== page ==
[linux-lvm] The benefits of lvmlockd over clvmd?

David Teigland teigland at redhat.com
Wed Jan 10 16:45:30 UTC 2018

On Wed, Jan 10, 2018 at 03:11:24PM +0800, Eric Ren wrote:
> > True, although it's never been tried anywhere near that many.  The main
> > point hiding behind the big number is that hosts are pretty much unaware
> > of each other, so adding more doesn't have any affect, and when something
> > happens to one, others are unaffected because they are unaware.
> The comments above is only talking about lvmlockd with sanlock, and it's
> because the different protocols/algorithms used by them: sanlock with Paxos,
> dlm with corosync, right?


> > > - lvmlockd has better design than clvmd. clvmd is command-line level
> > > based locking system, which means the  whole LVM software will get
> > > hang if any LVM command gets dead-locking issue. However, lvmlockd
> > > is *resources* based cluster locking. The resources to protect is VG
> > > and LV so that the deadlock issue will be isolated inside the
> > > resource and operations on other VG/LV can still proceed.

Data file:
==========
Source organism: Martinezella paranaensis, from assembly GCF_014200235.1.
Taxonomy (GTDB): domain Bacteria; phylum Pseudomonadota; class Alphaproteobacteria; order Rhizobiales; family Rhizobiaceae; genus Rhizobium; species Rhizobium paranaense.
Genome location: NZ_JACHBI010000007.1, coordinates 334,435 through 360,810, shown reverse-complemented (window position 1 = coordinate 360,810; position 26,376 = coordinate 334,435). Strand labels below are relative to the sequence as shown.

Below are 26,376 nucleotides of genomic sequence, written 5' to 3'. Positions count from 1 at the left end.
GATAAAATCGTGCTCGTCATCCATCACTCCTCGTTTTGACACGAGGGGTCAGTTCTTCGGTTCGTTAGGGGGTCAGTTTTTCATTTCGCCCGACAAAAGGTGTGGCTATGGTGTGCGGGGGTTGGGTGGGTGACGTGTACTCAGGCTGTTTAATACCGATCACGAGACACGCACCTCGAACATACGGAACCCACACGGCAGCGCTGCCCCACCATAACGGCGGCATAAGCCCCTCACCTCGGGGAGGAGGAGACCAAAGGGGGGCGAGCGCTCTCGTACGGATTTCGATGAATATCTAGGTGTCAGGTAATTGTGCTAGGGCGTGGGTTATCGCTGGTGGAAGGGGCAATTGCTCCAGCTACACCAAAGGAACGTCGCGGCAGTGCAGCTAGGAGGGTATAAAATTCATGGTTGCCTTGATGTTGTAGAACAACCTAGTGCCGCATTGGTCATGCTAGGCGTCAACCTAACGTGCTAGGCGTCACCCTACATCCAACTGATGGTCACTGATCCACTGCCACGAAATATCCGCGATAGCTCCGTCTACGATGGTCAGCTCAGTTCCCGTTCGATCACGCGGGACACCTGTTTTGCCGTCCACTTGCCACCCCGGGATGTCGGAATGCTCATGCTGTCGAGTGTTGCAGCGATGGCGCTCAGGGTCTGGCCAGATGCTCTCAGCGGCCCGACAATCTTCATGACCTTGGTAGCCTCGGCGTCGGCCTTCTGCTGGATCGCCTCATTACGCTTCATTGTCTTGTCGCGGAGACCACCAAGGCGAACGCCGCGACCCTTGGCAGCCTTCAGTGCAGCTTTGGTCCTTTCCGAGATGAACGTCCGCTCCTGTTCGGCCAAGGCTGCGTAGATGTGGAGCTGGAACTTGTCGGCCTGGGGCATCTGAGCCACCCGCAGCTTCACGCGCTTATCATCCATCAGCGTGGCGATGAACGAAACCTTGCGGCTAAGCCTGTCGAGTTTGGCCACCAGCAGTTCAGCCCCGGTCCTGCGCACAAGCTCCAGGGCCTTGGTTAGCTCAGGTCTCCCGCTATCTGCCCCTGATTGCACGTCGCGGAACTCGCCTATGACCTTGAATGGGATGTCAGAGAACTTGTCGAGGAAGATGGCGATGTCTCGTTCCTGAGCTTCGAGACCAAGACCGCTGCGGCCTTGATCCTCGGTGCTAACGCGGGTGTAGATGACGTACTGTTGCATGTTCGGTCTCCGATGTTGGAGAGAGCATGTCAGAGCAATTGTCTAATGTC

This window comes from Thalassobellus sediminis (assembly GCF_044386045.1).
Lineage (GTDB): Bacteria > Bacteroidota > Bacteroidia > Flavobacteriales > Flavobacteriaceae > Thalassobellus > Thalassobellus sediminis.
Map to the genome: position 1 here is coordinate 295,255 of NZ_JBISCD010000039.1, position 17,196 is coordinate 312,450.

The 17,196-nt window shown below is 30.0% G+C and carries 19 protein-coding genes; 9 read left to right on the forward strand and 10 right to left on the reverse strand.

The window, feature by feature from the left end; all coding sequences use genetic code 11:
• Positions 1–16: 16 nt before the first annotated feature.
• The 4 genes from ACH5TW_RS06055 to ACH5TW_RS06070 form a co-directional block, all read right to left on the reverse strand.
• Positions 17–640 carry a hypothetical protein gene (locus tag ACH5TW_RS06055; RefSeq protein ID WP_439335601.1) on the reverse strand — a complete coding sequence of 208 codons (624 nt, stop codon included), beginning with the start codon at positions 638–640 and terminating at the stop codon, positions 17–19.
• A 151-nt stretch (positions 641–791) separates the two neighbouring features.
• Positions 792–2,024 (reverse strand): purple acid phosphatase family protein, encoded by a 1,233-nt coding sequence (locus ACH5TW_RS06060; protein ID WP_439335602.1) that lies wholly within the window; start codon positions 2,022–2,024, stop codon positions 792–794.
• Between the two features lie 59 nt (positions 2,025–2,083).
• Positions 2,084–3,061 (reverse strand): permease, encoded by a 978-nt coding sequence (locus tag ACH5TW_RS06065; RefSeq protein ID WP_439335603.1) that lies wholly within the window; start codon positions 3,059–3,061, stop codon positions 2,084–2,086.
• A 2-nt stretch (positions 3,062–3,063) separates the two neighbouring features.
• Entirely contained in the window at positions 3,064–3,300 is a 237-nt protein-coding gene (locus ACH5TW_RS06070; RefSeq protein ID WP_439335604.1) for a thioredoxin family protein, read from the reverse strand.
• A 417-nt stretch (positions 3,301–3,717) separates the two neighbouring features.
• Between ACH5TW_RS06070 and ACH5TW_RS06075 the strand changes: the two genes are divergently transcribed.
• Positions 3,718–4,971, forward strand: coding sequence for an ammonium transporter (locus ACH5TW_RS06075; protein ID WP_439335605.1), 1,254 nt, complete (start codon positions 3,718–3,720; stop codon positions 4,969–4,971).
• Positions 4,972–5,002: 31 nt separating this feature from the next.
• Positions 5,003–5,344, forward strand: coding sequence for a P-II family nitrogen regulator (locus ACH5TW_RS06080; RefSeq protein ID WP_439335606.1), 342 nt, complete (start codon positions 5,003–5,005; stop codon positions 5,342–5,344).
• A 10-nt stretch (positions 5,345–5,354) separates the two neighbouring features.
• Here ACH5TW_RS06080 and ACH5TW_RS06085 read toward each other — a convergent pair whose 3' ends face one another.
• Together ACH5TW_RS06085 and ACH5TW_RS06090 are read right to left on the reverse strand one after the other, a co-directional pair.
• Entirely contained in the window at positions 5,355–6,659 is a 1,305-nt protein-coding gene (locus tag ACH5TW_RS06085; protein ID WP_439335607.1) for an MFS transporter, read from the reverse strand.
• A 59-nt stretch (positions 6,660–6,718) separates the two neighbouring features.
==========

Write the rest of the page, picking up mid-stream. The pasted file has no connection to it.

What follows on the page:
> Is this point roughly true?

It's vague enough to pass I suppose, but I don't think comparing them in
terms of locking is very helpful, because clvmd is not really a locking
system, it's a parallel execution system.  Keep in mind we're generalizing
and largely discussing opinion here, so there are bound to be some valid
disagreements about this.

Using lvmlockd, lvm just acquires and releases simple locks around making
changes.  There's no notion of "nodes", no concept of remote/local.
Either a command gets a lock or it doesn't, not much else can happen or go
wrong, it's pretty trivial.

clvmd is vastly different: "all nodes" and remote/local nodes is the
central controlling idea.  Locks are not the main thing, the main thing is
running all commands in parallel everywhere.  There are endless ways
things can go wrong when trying to run commands in parallel on all nodes.
What's more, there's no point to it, since nothing actually needs to run
in parallel everywhere.

> > > But, I may be wrong in some points. Could you please help correct me and
> > > complete the benefit list?
> > To me the biggest benefit is the design and internal implementation, which
> > I admit don't make for great marketing.  The design in general follows the
> > idea described above, in which hosts fundamentally operate unaware of
> Sorry, "the idea described above" by me?

No, the idea I described about sanlock not being affected by other nodes.


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